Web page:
How ‘The X Factor’ Vote-by-Tweet Partnership With Twitter Has Affected Its Social-TV Footprint
Earlier this month, “The X Factor” became the first-ever reality-TV competition show to allow voting by Twitter. (See “How to Vote for Your Favorite Act on The X Factor” in the Twitter Help Center.) What’s that done for its social-TV footprint? Ad Age asked our editorial partner Bluefin Labs, a Cambridge-Mass.-based social-media analytics company that specializes in social TV, to give us a view into the data it’s been collecting on the show all season. Some notes about the charts below:
The chart shows social-TV activity for each episode of “The X Factor” this season (except for last night’s airing, for which data is still being parsed). The fat red bars, labeled “Total Comments” on the top left, represent volume of commentary about a particular episode of “The X Factor” across social media, as tracked by Bluefin (with the lion’s share of comments, as usual, appearing on Twitter and in public Facebook updates). The little blue square points, labeled “Avg # Comments / Commenter” on the top right, show just how active each unique commenter is on average.
Live episodes began airing on Oct. 25. (See this report from Entertainment Weekly’s James Hibberd: “‘X Factor’ ratings surge for first live show.”) Voting-by-tweet started after the Nov. 2 episode. If you look at the tweet volume in the weeks preceding the live shows, it’s pretty obvious that viewer engagement has surged. And keep in mind that votes-by-tweet don’t factor into Bluefin’s count; per Twitter’s partnership with “The X Factor,” viewers vote by direct message (DM). “Direct messages,” the Twitter Help Center explains, “are not public, so only @TheXFactorUSA will see your vote on Twitter.”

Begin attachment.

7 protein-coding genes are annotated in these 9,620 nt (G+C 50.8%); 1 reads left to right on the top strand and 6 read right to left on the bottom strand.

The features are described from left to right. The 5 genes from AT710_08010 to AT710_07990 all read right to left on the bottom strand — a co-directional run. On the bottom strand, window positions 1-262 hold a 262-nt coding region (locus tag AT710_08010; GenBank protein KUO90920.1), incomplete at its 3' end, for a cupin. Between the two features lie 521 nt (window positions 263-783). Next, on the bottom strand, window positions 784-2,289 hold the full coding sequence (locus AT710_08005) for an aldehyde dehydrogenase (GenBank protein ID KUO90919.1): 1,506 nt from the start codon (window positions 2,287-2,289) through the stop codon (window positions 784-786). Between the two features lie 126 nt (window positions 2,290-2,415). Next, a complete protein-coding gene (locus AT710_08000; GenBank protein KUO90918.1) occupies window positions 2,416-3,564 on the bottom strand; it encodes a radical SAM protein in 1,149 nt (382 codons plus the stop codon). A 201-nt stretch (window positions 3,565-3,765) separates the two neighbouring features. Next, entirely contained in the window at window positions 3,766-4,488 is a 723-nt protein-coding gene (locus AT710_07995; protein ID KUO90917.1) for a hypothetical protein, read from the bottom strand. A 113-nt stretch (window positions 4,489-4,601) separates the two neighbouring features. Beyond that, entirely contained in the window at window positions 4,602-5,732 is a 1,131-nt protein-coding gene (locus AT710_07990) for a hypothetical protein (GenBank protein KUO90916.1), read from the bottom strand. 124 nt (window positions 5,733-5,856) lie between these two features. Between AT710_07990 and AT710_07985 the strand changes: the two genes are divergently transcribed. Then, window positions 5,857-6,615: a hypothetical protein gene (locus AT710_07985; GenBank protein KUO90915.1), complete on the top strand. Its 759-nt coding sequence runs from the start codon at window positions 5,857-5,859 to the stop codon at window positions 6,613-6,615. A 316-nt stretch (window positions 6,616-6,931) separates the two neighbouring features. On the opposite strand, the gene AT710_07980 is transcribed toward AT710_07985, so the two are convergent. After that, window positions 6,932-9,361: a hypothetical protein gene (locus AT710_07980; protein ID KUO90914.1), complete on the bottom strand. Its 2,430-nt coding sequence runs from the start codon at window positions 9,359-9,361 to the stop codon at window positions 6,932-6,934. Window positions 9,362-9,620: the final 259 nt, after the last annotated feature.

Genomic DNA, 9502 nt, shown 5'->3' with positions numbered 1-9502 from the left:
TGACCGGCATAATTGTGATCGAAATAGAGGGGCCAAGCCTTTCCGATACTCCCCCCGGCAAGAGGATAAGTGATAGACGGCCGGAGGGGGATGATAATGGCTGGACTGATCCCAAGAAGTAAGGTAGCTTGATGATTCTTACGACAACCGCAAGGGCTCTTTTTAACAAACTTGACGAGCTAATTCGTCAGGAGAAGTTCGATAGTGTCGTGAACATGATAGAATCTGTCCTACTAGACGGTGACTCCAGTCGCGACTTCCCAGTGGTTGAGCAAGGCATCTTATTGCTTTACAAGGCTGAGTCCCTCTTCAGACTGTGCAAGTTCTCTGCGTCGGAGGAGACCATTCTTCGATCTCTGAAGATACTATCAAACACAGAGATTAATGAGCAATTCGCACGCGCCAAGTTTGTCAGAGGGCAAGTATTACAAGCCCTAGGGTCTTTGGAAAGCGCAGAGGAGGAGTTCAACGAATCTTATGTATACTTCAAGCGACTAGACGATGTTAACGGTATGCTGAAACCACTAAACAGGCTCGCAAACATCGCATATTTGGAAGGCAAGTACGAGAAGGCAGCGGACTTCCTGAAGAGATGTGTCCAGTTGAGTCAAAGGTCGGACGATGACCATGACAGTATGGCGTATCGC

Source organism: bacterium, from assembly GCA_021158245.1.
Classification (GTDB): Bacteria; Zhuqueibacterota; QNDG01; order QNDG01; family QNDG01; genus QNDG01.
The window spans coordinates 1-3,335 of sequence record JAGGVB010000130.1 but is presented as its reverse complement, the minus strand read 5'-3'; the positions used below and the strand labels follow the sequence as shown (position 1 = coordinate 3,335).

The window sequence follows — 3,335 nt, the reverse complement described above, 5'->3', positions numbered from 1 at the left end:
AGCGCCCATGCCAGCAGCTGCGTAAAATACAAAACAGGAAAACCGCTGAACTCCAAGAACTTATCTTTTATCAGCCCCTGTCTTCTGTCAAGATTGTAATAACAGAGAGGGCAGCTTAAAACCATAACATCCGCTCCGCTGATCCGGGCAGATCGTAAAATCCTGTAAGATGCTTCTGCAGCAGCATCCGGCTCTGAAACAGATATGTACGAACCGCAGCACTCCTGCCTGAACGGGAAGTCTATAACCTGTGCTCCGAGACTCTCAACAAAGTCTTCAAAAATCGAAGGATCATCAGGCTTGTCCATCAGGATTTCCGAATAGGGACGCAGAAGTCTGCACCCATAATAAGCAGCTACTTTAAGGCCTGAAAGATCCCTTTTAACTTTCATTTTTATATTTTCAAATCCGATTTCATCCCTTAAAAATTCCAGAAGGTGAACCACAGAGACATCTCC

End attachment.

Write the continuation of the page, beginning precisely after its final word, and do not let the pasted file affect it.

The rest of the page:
One note about the deep dip in the show’s social engagement on Oct. 16: That night’s airing was on a Sunday — a shift from the normal “X Factor” schedule due to the World Series.
The most popular contestant coming out the show’s Nov. 2 episode — the first vote-by-tweet show — was a young rapper named Astro. But viewers are fickle; you’re only as good as the last performance, and on “X Factor” voters have lately turned on the kid. He had to “sing for his life” last night — thanks to low votes — and though he’s still on the show, his survival is controversial. (See this report from Us Weekly: “X Factor Eliminee Stacy Francis: Saved Rapper Astro, 15, Is ‘Ungracious.'”)
“‘The X Factor’ has been a hands-down social-TV hit this TV season,” Bluefin’s Tom Thai tells me. “It averages 110,000 social-media comments per episode. It’s the No. 1 social-TV show among reality series, out of 164 total, this season. And among all genres, it’s the No. 2 show, out of 526 series, trailing only ‘Glee.’ And among all TV shows and events this season — which includes the Emmys, various political debates and sporting events — ‘The X Factor’ ranks 14th out of 1,778.”
Simon Dumenco, the “Media Guy” media columnist for Advertising Age